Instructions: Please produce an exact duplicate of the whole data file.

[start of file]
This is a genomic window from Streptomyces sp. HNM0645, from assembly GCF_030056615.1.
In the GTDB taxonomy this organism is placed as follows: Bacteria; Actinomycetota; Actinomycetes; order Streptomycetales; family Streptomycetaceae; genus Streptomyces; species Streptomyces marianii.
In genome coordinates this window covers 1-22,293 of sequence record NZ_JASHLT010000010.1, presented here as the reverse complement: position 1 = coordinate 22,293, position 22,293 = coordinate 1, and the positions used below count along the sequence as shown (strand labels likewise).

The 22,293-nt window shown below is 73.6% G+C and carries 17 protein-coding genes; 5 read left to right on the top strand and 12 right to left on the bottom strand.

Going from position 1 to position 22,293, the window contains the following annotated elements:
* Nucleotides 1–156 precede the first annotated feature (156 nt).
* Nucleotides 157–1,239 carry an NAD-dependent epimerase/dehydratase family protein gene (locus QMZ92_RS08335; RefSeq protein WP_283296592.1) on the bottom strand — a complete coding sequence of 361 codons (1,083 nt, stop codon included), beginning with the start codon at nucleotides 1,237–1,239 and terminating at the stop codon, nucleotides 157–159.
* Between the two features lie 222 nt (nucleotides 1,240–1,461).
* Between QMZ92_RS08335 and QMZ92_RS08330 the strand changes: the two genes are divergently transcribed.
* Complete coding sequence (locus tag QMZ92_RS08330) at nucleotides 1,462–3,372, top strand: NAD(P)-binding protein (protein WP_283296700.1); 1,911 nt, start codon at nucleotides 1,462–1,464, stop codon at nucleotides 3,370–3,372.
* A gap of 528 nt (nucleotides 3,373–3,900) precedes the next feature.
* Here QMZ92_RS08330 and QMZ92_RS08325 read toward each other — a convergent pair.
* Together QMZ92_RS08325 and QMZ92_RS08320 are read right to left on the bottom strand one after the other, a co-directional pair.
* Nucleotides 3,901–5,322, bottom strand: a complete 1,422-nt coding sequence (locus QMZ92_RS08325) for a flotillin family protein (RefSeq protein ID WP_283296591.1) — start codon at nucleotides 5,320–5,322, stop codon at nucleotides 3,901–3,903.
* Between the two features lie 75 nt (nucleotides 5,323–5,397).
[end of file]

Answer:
This is a genomic window from Streptomyces sp. HNM0645, from assembly GCF_030056615.1.
In the GTDB taxonomy this organism is placed as follows: Bacteria; Actinomycetota; Actinomycetes; order Streptomycetales; family Streptomycetaceae; genus Streptomyces; species Streptomyces marianii.
In genome coordinates this window covers 1-22,293 of sequence record NZ_JASHLT010000010.1, presented here as the reverse complement: position 1 = coordinate 22,293, position 22,293 = coordinate 1, and the positions used below count along the sequence as shown (strand labels likewise).

The 22,293-nt window shown below is 73.6% G+C and carries 17 protein-coding genes; 5 read left to right on the top strand and 12 right to left on the bottom strand.

Going from position 1 to position 22,293, the window contains the following annotated elements:
* Nucleotides 1–156 precede the first annotated feature (156 nt).
* Nucleotides 157–1,239 carry an NAD-dependent epimerase/dehydratase family protein gene (locus QMZ92_RS08335; RefSeq protein WP_283296592.1) on the bottom strand — a complete coding sequence of 361 codons (1,083 nt, stop codon included), beginning with the start codon at nucleotides 1,237–1,239 and terminating at the stop codon, nucleotides 157–159.
* Between the two features lie 222 nt (nucleotides 1,240–1,461).
* Between QMZ92_RS08335 and QMZ92_RS08330 the strand changes: the two genes are divergently transcribed.
* Complete coding sequence (locus tag QMZ92_RS08330) at nucleotides 1,462–3,372, top strand: NAD(P)-binding protein (protein WP_283296700.1); 1,911 nt, start codon at nucleotides 1,462–1,464, stop codon at nucleotides 3,370–3,372.
* A gap of 528 nt (nucleotides 3,373–3,900) precedes the next feature.
* Here QMZ92_RS08330 and QMZ92_RS08325 read toward each other — a convergent pair.
* Together QMZ92_RS08325 and QMZ92_RS08320 are read right to left on the bottom strand one after the other, a co-directional pair.
* Nucleotides 3,901–5,322, bottom strand: a complete 1,422-nt coding sequence (locus QMZ92_RS08325) for a flotillin family protein (RefSeq protein ID WP_283296591.1) — start codon at nucleotides 5,320–5,322, stop codon at nucleotides 3,901–3,903.
* Between the two features lie 75 nt (nucleotides 5,323–5,397).